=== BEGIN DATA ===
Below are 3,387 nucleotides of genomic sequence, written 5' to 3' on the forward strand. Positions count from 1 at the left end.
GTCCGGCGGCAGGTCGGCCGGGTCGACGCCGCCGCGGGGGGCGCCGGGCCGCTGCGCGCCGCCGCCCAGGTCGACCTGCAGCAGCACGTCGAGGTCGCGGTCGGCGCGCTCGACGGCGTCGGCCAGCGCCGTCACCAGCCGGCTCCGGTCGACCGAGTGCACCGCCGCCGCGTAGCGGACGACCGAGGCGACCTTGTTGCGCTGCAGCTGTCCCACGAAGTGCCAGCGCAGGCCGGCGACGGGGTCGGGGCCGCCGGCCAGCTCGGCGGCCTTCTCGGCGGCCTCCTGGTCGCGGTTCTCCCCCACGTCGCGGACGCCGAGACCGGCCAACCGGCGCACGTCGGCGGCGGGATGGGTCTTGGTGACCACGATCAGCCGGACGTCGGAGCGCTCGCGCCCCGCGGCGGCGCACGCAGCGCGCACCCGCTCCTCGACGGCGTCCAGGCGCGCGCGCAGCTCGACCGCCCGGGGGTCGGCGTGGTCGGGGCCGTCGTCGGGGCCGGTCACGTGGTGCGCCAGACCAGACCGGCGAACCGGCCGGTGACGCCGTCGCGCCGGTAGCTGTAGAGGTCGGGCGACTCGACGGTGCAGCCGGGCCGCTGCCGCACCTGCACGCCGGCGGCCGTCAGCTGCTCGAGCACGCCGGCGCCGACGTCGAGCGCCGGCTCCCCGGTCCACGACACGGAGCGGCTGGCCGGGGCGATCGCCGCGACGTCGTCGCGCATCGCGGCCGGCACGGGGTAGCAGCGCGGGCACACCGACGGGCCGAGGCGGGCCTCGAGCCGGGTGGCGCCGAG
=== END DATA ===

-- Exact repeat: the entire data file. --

Below are 3,387 nucleotides of genomic sequence, written 5' to 3' on the forward strand. Positions count from 1 at the left end.
GTCCGGCGGCAGGTCGGCCGGGTCGACGCCGCCGCGGGGGGCGCCGGGCCGCTGCGCGCCGCCGCCCAGGTCGACCTGCAGCAGCACGTCGAGGTCGCGGTCGGCGCGCTCGACGGCGTCGGCCAGCGCCGTCACCAGCCGGCTCCGGTCGACCGAGTGCACCGCCGCCGCGTAGCGGACGACCGAGGCGACCTTGTTGCGCTGCAGCTGTCCCACGAAGTGCCAGCGCAGGCCGGCGACGGGGTCGGGGCCGCCGGCCAGCTCGGCGGCCTTCTCGGCGGCCTCCTGGTCGCGGTTCTCCCCCACGTCGCGGACGCCGAGACCGGCCAACCGGCGCACGTCGGCGGCGGGATGGGTCTTGGTGACCACGATCAGCCGGACGTCGGAGCGCTCGCGCCCCGCGGCGGCGCACGCAGCGCGCACCCGCTCCTCGACGGCGTCCAGGCGCGCGCGCAGCTCGACCGCCCGGGGGTCGGCGTGGTCGGGGCCGTCGTCGGGGCCGGTCACGTGGTGCGCCAGACCAGACCGGCGAACCGGCCGGTGACGCCGTCGCGCCGGTAGCTGTAGAGGTCGGGCGACTCGACGGTGCAGCCGGGCCGCTGCCGCACCTGCACGCCGGCGGCCGTCAGCTGCTCGAGCACGCCGGCGCCGACGTCGAGCGCCGGCTCCCCGGTCCACGACACGGAGCGGCTGGCCGGGGCGATCGCCGCGACGTCGTCGCGCATCGCGGCCGGCACGGGGTAGCAGCGCGGGCACACCGACGGGCCGAGGCGGGCCTCGAGCCGGGTGGCGCCGAG